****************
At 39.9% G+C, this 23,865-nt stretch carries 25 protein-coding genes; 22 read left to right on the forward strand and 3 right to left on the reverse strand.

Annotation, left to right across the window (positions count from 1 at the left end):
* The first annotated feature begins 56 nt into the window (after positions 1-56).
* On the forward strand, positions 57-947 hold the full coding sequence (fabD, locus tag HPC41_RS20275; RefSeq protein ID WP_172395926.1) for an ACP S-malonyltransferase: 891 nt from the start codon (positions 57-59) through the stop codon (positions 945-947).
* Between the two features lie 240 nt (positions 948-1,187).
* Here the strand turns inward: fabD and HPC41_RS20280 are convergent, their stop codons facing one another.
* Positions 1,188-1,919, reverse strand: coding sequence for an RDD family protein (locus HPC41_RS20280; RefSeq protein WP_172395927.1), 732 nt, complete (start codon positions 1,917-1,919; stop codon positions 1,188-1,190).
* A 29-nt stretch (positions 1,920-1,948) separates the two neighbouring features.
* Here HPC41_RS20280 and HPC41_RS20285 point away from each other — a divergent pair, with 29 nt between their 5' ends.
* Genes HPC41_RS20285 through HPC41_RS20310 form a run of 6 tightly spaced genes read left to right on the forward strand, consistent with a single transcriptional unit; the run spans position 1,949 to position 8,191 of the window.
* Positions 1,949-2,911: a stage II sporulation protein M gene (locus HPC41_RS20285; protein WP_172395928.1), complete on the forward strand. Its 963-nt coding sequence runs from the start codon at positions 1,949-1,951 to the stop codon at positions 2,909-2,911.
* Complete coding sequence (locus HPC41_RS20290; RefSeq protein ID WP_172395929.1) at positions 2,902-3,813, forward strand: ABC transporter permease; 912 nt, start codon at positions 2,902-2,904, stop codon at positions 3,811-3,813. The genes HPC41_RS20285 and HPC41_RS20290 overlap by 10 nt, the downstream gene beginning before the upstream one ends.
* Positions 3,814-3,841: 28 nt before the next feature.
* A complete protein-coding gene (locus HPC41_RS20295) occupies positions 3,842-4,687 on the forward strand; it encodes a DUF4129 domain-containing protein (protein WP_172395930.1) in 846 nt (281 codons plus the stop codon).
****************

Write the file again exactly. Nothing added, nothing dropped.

At 39.9% G+C, this 23,865-nt stretch carries 25 protein-coding genes; 22 read left to right on the forward strand and 3 right to left on the reverse strand.

Annotation, left to right across the window (positions count from 1 at the left end):
* The first annotated feature begins 56 nt into the window (after positions 1-56).
* On the forward strand, positions 57-947 hold the full coding sequence (fabD, locus tag HPC41_RS20275; RefSeq protein ID WP_172395926.1) for an ACP S-malonyltransferase: 891 nt from the start codon (positions 57-59) through the stop codon (positions 945-947).
* Between the two features lie 240 nt (positions 948-1,187).
* Here the strand turns inward: fabD and HPC41_RS20280 are convergent, their stop codons facing one another.
* Positions 1,188-1,919, reverse strand: coding sequence for an RDD family protein (locus HPC41_RS20280; RefSeq protein WP_172395927.1), 732 nt, complete (start codon positions 1,917-1,919; stop codon positions 1,188-1,190).
* A 29-nt stretch (positions 1,920-1,948) separates the two neighbouring features.
* Here HPC41_RS20280 and HPC41_RS20285 point away from each other — a divergent pair, with 29 nt between their 5' ends.
* Genes HPC41_RS20285 through HPC41_RS20310 form a run of 6 tightly spaced genes read left to right on the forward strand, consistent with a single transcriptional unit; the run spans position 1,949 to position 8,191 of the window.
* Positions 1,949-2,911: a stage II sporulation protein M gene (locus HPC41_RS20285; protein WP_172395928.1), complete on the forward strand. Its 963-nt coding sequence runs from the start codon at positions 1,949-1,951 to the stop codon at positions 2,909-2,911.
* Complete coding sequence (locus HPC41_RS20290; RefSeq protein ID WP_172395929.1) at positions 2,902-3,813, forward strand: ABC transporter permease; 912 nt, start codon at positions 2,902-2,904, stop codon at positions 3,811-3,813. The genes HPC41_RS20285 and HPC41_RS20290 overlap by 10 nt, the downstream gene beginning before the upstream one ends.
* Positions 3,814-3,841: 28 nt before the next feature.
* A complete protein-coding gene (locus HPC41_RS20295) occupies positions 3,842-4,687 on the forward strand; it encodes a DUF4129 domain-containing protein (protein WP_172395930.1) in 846 nt (281 codons plus the stop codon).